"Pretty much so - I guess if you'd asked me my target at the start of the year I'd have aimed for a top-10 finish overall, and before London that was still possible with a better result than I was able to produce that day, but all-in-all, and finishing as third Brit, I think it was a good achievement."

Janos Schmidt / ITUDavid is one of a large group of elite triathletes based in Leeds - something that seems to be paying dividends. I asked him about the set up there, the training and the coaching environment.

"Yes, I've been based in Leeds for two years now - it really is great for cycling! It also has a great vibe about it, being around people doing well - and it does seem that 'success breeds success' in that regard.

"Training is a mixture really of different groups and individual, independent training. It is a set up that really suits me. In terms of swimming, we pretty much all swim together daily and Jack Maitland overseas and sets the whole swim program and also helps with race scheduling. Run wise, I do two sessions a week with Malcolm Brown and he has complete control and decision about those sessions - as well as an overall awareness of what I'm doing more generally - but ultimately, it falls to me to pull everything together and do the right sessions around that basic structure.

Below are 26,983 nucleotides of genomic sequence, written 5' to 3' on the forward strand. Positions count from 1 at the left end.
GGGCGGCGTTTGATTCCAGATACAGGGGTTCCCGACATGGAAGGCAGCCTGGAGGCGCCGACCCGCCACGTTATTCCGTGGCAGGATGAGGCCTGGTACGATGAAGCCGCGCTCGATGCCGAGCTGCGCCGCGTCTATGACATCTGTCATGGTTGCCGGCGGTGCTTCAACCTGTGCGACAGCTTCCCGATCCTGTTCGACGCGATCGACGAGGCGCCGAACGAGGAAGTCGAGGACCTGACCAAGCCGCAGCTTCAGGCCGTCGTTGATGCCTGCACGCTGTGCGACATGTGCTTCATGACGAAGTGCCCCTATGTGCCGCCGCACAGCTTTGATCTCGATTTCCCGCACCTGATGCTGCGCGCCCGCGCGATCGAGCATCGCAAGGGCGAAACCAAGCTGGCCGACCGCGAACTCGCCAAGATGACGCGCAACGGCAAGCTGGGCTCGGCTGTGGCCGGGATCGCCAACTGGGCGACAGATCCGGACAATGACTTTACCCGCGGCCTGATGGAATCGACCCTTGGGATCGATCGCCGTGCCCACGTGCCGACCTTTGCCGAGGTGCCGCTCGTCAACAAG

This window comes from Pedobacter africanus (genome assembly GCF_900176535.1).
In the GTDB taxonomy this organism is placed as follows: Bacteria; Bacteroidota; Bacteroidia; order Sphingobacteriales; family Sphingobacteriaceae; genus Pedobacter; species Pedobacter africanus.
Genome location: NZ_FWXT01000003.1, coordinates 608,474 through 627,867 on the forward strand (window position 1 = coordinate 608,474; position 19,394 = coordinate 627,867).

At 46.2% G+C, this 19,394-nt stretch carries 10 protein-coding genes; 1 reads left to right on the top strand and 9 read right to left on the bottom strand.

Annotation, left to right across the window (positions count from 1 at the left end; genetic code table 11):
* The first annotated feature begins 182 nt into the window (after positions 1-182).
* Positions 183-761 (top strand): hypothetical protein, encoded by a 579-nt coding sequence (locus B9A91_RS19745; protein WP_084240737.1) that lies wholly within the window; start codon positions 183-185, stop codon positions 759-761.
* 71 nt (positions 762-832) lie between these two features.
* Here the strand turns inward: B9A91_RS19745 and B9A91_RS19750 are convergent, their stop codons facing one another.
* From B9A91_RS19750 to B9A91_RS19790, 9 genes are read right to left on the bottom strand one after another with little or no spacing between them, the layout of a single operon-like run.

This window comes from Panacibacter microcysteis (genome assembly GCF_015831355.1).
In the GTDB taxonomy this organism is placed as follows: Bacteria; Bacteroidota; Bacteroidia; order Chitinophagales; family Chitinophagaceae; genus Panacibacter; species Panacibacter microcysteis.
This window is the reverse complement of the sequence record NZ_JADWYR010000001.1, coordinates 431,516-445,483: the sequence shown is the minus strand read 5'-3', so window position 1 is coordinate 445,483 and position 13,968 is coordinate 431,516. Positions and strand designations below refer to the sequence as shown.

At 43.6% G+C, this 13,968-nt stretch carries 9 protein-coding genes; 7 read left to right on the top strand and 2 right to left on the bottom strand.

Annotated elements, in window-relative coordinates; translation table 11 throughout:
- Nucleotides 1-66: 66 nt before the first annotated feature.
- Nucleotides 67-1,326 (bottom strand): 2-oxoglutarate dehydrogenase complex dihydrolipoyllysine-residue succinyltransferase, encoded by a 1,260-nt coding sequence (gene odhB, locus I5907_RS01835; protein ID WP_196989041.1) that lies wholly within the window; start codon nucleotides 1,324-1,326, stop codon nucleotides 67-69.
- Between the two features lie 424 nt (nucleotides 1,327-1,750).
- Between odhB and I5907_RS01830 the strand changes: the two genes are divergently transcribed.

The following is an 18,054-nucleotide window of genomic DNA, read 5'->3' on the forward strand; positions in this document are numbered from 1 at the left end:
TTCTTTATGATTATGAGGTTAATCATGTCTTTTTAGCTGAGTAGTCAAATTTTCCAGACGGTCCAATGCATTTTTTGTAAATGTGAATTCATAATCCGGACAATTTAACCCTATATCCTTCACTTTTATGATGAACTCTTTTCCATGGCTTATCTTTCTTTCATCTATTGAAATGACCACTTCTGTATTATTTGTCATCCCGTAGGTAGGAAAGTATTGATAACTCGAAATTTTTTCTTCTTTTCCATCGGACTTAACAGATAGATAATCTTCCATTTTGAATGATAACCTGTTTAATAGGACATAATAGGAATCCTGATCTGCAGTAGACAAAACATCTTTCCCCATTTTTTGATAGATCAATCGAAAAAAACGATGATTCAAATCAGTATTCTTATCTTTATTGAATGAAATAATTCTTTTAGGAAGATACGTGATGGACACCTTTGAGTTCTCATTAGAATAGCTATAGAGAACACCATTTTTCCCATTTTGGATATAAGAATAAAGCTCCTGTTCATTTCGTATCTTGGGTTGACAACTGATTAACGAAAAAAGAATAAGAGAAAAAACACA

"That is something I like, and as a very independent person it suits me and works well. The overall program as such is fluid there is no 'one size fits all' approach, and there is access to various experts / input when needed. It is a very positive approach which seems to work very well."

Looking at the ITU season, particularly 2013, there is now quite a mix of races with some flat/city races (e.g. London, Hamburg), some hilly/challenging courses (Madrid, Stockholm) and different distances / styles including the much talked about Kitzb├╝hel race. Is that something he welcomes?